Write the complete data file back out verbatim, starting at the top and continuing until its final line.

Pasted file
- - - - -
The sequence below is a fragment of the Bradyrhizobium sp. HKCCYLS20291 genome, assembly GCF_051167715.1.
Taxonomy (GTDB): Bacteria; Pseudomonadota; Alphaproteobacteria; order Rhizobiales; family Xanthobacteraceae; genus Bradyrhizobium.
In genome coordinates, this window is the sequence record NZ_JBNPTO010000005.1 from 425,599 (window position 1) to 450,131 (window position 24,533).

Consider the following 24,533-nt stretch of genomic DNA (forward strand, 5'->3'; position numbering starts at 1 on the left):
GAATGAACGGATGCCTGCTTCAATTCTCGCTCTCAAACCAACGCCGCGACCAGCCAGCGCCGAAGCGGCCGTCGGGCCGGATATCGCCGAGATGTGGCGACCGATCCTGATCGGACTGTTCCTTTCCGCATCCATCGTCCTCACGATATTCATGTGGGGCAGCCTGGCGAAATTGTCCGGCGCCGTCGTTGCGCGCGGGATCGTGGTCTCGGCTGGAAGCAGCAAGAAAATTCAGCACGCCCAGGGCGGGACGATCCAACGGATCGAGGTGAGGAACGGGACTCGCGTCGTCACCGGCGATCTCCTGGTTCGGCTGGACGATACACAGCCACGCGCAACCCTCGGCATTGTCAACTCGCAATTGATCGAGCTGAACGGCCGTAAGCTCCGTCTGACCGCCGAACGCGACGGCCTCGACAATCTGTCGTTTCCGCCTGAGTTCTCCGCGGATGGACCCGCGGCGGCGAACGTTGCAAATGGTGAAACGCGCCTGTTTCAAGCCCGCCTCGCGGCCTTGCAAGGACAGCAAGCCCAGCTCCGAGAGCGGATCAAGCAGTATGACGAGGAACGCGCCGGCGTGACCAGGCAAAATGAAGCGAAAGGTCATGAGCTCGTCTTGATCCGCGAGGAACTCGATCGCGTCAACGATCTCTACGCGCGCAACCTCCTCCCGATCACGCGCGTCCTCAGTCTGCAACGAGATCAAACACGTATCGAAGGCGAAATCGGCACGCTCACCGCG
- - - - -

The sequence below is a fragment of the Bradyrhizobium sp. HKCCYLS20291 genome, assembly GCF_051167715.1.
Taxonomy (GTDB): Bacteria; Pseudomonadota; Alphaproteobacteria; order Rhizobiales; family Xanthobacteraceae; genus Bradyrhizobium.
In genome coordinates, this window is the sequence record NZ_JBNPTO010000005.1 from 425,599 (window position 1) to 450,131 (window position 24,533).

Consider the following 24,533-nt stretch of genomic DNA (forward strand, 5'->3'; position numbering starts at 1 on the left):
GAATGAACGGATGCCTGCTTCAATTCTCGCTCTCAAACCAACGCCGCGACCAGCCAGCGCCGAAGCGGCCGTCGGGCCGGATATCGCCGAGATGTGGCGACCGATCCTGATCGGACTGTTCCTTTCCGCATCCATCGTCCTCACGATATTCATGTGGGGCAGCCTGGCGAAATTGTCCGGCGCCGTCGTTGCGCGCGGGATCGTGGTCTCGGCTGGAAGCAGCAAGAAAATTCAGCACGCCCAGGGCGGGACGATCCAACGGATCGAGGTGAGGAACGGGACTCGCGTCGTCACCGGCGATCTCCTGGTTCGGCTGGACGATACACAGCCACGCGCAACCCTCGGCATTGTCAACTCGCAATTGATCGAGCTGAACGGCCGTAAGCTCCGTCTGACCGCCGAACGCGACGGCCTCGACAATCTGTCGTTTCCGCCTGAGTTCTCCGCGGATGGACCCGCGGCGGCGAACGTTGCAAATGGTGAAACGCGCCTGTTTCAAGCCCGCCTCGCGGCCTTGCAAGGACAGCAAGCCCAGCTCCGAGAGCGGATCAAGCAGTATGACGAGGAACGCGCCGGCGTGACCAGGCAAAATGAAGCGAAAGGTCATGAGCTCGTCTTGATCCGCGAGGAACTCGATCGCGTCAACGATCTCTACGCGCGCAACCTCCTCCCGATCACGCGCGTCCTCAGTCTGCAACGAGATCAAACACGTATCGAAGGCGAAATCGGCACGCTCACCGCG